DIY Rustic Pumpkins October 29, 2014

Filed under: Karla — Uncharted @ 9:25 am
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Last fall I spotted these adorable rustic pumpkins on DIY Swank and immediately pinned them to my “fall” board on Pinterest. A few months ago, Matt and I were talking about getting back into the habit of making things. We did so much for our wedding and fell in love with finding something on Pinterest and then adding our own special touches. I thought the rustic pumpkins would be the perfect project for us to get back on the DIY track!

We decided we would make three pumpkins: 1 large, 1 medium and 1 small. We followed the directions on DIY Swank with a few adaptations. We stopped by our local ACE hardware and picked up two 2X4X10 foot pieces, white spray paint and orange spray paint. Here how we “carved up” the wood.

Large Pumpkin

(1) 7″, (2) 9″, (2), 10″, (2) 11″, (1) 12″

Medium Pumpkin

(1) 7″, (2) 9″, (2), 10″, (1) 11″

Small Pumpkin

(1) 4″, (2) 5″, (1) 6″

Matt got to work cutting the wood while we were still up north. He had a gorgeous background and didn’t mind working one bit!

Rustic Pumpkin Carving


We brought the wood home and did the first round of sanding on the cut pieces. Then Matt spray painted the large and small one orange and the medium sized one white. On the stems we used green spray paint that I had leftover from another project for a pop of color.

After the spray paint dried (we waited a day) we sanded all of the spray painted pieces once again to achieve a more distressed/rustic look. Happy with the results, we began the assembly process.

wooden pumpkins


Instead of using wood glue and clamps we decided to use wood screws. Very carefully starting at the stop and working our way down, we screwed each piece to each other.

Rustic Pumpkins

I think they turned out pretty cute! Now onto the next holiday DIY project…I’m thinking snowmen but you’ll have to wait and see.


Light Pasta Dinner July 22, 2014

photo 1This is a light meal, perfect for a hot summer night. I had ½ a pound of shrimp in my fridge and wasn’t sure what to do with it.  Do you ever buy things without a plan for them?  I usually plan all my meals and then go get all the ingredients, but I saw the shrimp in the case and grabbed some without a recipe this time so of course I turned to Pinterest for some help.   This recipe is by Tiffany at Savor Home blog.  The recipe called for 1 pound so I cut the original recipe in half. Here is the list of what you’ll need:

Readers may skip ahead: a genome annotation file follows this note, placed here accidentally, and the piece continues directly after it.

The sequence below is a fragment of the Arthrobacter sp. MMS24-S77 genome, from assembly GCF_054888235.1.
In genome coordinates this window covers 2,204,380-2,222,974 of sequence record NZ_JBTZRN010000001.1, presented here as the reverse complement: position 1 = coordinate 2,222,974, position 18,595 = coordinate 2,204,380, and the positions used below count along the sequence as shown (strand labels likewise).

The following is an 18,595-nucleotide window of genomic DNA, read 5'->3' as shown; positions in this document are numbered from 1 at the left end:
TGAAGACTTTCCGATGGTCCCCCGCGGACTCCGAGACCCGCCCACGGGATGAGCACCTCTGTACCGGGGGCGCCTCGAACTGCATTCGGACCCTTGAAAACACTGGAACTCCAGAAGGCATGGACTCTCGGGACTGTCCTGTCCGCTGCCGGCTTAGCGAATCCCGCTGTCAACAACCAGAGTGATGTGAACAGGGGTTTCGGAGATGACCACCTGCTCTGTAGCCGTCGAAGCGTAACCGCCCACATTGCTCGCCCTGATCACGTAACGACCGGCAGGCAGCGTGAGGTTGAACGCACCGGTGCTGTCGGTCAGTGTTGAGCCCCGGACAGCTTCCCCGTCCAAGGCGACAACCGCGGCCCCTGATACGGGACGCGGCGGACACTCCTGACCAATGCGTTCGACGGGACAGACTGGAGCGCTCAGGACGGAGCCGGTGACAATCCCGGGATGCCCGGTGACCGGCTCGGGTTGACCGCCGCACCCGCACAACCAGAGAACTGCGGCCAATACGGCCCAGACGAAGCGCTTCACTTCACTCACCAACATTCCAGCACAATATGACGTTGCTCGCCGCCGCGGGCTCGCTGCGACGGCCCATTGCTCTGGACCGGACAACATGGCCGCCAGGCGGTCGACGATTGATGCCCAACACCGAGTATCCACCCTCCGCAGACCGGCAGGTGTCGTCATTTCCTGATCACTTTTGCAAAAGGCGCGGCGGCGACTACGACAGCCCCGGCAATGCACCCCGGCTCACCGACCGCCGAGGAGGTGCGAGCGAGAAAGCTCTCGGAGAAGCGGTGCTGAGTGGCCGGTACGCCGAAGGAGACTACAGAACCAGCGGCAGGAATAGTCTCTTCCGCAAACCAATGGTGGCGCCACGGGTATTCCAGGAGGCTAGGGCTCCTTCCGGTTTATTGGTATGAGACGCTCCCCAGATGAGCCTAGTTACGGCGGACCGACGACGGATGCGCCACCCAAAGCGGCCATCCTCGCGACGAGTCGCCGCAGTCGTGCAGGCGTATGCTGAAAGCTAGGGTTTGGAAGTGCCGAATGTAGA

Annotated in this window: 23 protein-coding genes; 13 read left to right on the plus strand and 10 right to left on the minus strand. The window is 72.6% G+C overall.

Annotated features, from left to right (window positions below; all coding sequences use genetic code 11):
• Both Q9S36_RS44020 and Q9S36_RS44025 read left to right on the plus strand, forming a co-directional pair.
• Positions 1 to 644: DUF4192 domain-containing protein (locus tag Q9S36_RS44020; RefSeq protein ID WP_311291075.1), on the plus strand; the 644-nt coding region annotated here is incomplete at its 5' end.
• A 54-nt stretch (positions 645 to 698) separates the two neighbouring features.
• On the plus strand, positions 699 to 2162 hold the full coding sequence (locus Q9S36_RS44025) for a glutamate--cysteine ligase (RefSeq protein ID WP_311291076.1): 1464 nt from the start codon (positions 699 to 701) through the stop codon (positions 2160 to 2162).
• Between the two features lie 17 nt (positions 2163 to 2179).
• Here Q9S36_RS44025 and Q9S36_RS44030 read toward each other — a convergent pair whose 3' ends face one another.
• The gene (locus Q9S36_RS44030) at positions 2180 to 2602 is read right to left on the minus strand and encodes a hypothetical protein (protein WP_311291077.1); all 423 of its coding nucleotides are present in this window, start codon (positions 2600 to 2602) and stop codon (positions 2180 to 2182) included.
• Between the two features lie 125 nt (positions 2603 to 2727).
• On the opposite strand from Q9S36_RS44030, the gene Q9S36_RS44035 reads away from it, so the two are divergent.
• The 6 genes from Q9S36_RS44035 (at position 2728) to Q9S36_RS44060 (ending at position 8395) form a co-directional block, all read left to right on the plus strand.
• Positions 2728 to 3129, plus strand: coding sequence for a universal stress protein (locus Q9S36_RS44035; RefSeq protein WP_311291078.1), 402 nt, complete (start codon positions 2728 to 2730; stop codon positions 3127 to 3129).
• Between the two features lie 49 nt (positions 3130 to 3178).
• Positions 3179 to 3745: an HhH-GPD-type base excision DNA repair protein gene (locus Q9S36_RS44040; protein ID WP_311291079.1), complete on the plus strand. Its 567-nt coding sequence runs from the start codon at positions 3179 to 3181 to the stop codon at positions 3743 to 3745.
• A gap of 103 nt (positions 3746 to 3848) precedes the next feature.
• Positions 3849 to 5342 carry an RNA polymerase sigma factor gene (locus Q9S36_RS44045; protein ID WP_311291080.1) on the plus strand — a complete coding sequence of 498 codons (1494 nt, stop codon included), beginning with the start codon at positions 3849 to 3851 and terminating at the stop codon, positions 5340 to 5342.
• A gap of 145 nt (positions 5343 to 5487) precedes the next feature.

6oz pasta (I used shells)
½ tbs olive oil
4 cloves garlic*
¼ tsp red pepper flakes
8oz portabella mushrooms, sliced*
2 medium fresh tomatoes, sliced*
2 cups fresh spinach
½ lb fresh shrimp, clean and peeled
¼ cup marinara sauce
1/3 cup plain Greek yogurt
salt and black pepper to taste
Parmesan cheese
Fresh basil


*Items I did not half because I love them too much


Cook the pasta, drain and set aside.  In a separate skillet, heat the garlic and red pepper flakes in heated oil until you start smelling the garlic.  Next add the mushrooms and tomatoes and cook for about 5 minutes until the mushrooms give off their water.  Turn the heat up a bit and add the raw shrimp.  Cook the shrimp until they are only slightly pink.  Once these are cooked, turn down the heat a bit and add the spinach until it is wilted.  Now add the already cooked pasta, marinara sauce, and greek yogurt and stir it all together until it is well mixed.  Scoop into bowls and add Parmesan and basil on top. Enjoy!